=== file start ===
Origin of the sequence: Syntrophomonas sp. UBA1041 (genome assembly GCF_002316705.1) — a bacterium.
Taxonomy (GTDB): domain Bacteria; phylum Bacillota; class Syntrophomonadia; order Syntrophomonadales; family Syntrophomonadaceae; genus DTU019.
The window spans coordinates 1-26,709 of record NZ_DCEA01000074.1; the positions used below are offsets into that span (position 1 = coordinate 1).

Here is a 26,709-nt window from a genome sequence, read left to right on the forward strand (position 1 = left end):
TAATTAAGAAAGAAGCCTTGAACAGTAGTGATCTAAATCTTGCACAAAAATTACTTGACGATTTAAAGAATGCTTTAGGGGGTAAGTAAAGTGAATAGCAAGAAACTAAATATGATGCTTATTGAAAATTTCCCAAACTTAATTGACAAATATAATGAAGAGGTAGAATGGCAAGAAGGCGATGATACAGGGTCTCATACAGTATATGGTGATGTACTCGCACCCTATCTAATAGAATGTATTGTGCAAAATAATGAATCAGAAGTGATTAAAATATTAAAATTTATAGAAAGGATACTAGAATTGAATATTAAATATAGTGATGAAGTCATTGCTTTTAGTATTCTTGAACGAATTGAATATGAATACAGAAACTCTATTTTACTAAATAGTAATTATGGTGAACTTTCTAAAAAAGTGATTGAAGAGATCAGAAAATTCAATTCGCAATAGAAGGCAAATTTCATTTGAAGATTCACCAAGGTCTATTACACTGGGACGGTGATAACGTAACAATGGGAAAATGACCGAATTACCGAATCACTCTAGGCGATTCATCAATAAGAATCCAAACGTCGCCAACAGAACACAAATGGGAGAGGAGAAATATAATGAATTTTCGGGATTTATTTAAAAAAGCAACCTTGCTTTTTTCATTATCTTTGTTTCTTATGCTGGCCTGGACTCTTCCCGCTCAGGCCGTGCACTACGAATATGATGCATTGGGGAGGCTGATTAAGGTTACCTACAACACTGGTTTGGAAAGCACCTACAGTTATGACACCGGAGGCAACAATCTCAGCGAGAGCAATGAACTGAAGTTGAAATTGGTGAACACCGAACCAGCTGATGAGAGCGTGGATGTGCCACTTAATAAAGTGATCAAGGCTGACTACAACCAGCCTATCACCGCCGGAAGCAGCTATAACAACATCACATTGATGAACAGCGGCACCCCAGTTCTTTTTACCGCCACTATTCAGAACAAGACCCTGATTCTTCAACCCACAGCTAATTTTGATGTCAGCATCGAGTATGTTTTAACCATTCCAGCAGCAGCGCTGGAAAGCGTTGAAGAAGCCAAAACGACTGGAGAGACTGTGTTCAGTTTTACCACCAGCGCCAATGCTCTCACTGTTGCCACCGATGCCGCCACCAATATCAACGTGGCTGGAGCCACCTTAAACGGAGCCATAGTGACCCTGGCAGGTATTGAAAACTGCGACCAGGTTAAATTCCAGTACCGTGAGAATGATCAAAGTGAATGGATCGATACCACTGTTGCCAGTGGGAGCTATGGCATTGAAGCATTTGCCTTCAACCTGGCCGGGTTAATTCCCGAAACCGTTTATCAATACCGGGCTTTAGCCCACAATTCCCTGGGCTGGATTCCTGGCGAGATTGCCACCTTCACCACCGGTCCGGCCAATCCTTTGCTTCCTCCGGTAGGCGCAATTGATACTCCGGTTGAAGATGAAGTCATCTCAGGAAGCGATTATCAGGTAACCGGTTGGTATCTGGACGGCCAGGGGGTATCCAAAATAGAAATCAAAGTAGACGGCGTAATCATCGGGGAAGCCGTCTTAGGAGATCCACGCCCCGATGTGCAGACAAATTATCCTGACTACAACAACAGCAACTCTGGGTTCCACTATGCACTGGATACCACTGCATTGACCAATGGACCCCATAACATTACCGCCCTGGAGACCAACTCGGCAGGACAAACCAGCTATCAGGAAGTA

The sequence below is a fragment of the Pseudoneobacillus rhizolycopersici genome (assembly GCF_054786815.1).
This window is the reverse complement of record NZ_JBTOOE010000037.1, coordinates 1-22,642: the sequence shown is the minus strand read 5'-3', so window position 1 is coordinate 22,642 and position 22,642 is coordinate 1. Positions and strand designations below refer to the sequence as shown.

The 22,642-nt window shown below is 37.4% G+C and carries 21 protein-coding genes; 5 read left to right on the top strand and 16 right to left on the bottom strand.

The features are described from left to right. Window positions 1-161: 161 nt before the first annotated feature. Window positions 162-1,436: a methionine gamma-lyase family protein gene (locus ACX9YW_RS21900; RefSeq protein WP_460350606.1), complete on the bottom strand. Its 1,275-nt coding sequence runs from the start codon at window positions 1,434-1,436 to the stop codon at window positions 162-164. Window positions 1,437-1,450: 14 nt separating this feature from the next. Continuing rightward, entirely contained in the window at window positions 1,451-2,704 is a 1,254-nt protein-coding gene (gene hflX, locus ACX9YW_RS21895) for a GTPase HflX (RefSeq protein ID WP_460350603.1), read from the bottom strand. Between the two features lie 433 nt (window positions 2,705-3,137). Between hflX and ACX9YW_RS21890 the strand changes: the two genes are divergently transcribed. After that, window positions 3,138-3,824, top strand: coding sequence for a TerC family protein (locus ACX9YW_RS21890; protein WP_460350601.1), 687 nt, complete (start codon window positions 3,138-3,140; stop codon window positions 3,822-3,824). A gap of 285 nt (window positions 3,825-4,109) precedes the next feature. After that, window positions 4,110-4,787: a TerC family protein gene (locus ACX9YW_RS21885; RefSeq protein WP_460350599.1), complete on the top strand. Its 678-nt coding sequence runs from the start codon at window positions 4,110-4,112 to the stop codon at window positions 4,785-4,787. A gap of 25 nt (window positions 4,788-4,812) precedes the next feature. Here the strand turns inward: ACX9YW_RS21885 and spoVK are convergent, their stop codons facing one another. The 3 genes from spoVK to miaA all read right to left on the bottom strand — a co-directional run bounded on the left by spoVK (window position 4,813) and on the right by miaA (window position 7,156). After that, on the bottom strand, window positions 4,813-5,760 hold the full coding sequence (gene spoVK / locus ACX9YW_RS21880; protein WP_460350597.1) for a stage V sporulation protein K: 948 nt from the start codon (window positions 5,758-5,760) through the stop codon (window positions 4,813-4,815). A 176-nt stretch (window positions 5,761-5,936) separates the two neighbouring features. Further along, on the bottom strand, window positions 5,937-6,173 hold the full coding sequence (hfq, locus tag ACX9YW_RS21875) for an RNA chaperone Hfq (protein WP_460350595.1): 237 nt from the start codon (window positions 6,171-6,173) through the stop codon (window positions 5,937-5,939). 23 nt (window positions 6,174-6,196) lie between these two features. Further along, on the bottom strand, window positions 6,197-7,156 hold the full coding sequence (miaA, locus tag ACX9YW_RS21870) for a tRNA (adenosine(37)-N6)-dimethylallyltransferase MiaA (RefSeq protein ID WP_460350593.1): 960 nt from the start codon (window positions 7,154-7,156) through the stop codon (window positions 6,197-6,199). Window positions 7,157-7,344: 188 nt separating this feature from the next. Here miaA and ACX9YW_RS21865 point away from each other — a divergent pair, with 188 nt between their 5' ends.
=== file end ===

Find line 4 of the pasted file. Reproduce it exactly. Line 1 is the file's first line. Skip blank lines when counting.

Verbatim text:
Here is a 26,709-nt window from a genome sequence, read left to right on the forward strand (position 1 = left end):